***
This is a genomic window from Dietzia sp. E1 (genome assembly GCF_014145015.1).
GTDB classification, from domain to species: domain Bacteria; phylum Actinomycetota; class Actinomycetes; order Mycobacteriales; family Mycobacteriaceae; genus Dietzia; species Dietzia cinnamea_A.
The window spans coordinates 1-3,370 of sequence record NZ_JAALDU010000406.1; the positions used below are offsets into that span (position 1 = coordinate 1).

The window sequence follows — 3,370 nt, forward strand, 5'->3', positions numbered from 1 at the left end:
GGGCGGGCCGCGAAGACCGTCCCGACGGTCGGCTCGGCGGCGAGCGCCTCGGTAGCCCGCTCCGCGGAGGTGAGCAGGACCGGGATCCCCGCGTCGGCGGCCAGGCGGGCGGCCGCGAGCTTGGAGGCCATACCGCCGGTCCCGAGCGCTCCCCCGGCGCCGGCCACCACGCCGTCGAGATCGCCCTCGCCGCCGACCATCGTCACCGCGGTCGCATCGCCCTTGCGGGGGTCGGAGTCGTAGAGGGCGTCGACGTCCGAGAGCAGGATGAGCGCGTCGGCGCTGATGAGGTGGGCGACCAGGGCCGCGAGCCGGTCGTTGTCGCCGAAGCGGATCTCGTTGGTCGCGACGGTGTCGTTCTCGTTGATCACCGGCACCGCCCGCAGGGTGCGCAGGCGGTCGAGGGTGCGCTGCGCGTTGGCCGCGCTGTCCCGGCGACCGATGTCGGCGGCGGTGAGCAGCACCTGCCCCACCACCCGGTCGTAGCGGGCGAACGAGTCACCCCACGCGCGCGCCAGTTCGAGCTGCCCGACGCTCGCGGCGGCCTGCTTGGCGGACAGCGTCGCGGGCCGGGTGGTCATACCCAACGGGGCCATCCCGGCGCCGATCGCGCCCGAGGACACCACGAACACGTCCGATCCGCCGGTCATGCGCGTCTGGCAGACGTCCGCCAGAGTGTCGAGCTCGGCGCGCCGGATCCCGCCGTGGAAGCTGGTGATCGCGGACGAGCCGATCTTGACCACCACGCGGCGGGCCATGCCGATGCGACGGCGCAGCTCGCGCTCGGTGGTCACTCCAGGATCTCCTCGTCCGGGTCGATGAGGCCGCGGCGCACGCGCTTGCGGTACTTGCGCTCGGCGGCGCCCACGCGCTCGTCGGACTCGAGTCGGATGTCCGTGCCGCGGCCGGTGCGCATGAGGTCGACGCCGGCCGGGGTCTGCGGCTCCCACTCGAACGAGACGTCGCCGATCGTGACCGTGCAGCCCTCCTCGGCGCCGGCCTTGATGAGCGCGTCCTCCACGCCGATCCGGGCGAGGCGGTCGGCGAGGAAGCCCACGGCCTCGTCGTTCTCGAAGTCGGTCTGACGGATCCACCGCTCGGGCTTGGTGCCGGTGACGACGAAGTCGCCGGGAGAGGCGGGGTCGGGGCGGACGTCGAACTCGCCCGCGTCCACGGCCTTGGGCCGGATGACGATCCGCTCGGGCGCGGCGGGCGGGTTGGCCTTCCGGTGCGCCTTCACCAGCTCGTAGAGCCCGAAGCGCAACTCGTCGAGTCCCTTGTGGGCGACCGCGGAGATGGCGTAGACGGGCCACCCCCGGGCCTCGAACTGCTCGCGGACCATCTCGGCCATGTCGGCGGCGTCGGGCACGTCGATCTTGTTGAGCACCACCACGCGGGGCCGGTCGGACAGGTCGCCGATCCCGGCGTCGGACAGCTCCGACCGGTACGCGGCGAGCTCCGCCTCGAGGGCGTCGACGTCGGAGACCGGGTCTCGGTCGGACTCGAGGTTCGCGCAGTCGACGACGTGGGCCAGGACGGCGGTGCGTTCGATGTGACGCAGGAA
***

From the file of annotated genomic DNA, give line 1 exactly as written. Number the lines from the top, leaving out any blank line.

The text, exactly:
This is a genomic window from Dietzia sp. E1 (genome assembly GCF_014145015.1).